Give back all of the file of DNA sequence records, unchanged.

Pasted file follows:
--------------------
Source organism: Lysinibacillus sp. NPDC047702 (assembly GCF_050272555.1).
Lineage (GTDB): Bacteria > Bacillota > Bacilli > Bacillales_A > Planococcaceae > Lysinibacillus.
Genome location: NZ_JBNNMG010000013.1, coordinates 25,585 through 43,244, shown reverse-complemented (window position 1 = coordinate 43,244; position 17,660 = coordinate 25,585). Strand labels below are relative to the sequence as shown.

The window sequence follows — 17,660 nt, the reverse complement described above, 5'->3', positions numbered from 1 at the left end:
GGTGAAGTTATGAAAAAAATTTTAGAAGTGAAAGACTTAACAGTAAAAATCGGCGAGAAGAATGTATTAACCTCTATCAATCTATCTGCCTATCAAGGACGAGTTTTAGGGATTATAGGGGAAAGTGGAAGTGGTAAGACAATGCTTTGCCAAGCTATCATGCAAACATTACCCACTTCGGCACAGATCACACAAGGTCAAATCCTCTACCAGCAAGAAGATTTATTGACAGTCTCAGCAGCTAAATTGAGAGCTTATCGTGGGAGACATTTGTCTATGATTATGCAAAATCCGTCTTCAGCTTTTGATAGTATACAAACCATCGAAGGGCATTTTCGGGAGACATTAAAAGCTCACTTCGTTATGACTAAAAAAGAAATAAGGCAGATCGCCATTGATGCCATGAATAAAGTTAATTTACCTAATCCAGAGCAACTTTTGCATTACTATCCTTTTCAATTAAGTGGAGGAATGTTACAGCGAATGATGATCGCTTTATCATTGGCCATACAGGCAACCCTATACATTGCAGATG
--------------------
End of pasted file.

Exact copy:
Source organism: Lysinibacillus sp. NPDC047702 (assembly GCF_050272555.1).
Lineage (GTDB): Bacteria > Bacillota > Bacilli > Bacillales_A > Planococcaceae > Lysinibacillus.
Genome location: NZ_JBNNMG010000013.1, coordinates 25,585 through 43,244, shown reverse-complemented (window position 1 = coordinate 43,244; position 17,660 = coordinate 25,585). Strand labels below are relative to the sequence as shown.

The window sequence follows — 17,660 nt, the reverse complement described above, 5'->3', positions numbered from 1 at the left end:
GGTGAAGTTATGAAAAAAATTTTAGAAGTGAAAGACTTAACAGTAAAAATCGGCGAGAAGAATGTATTAACCTCTATCAATCTATCTGCCTATCAAGGACGAGTTTTAGGGATTATAGGGGAAAGTGGAAGTGGTAAGACAATGCTTTGCCAAGCTATCATGCAAACATTACCCACTTCGGCACAGATCACACAAGGTCAAATCCTCTACCAGCAAGAAGATTTATTGACAGTCTCAGCAGCTAAATTGAGAGCTTATCGTGGGAGACATTTGTCTATGATTATGCAAAATCCGTCTTCAGCTTTTGATAGTATACAAACCATCGAAGGGCATTTTCGGGAGACATTAAAAGCTCACTTCGTTATGACTAAAAAAGAAATAAGGCAGATCGCCATTGATGCCATGAATAAAGTTAATTTACCTAATCCAGAGCAACTTTTGCATTACTATCCTTTTCAATTAAGTGGAGGAATGTTACAGCGAATGATGATCGCTTTATCATTGGCCATACAGGCAACCCTATACATTGCAGATG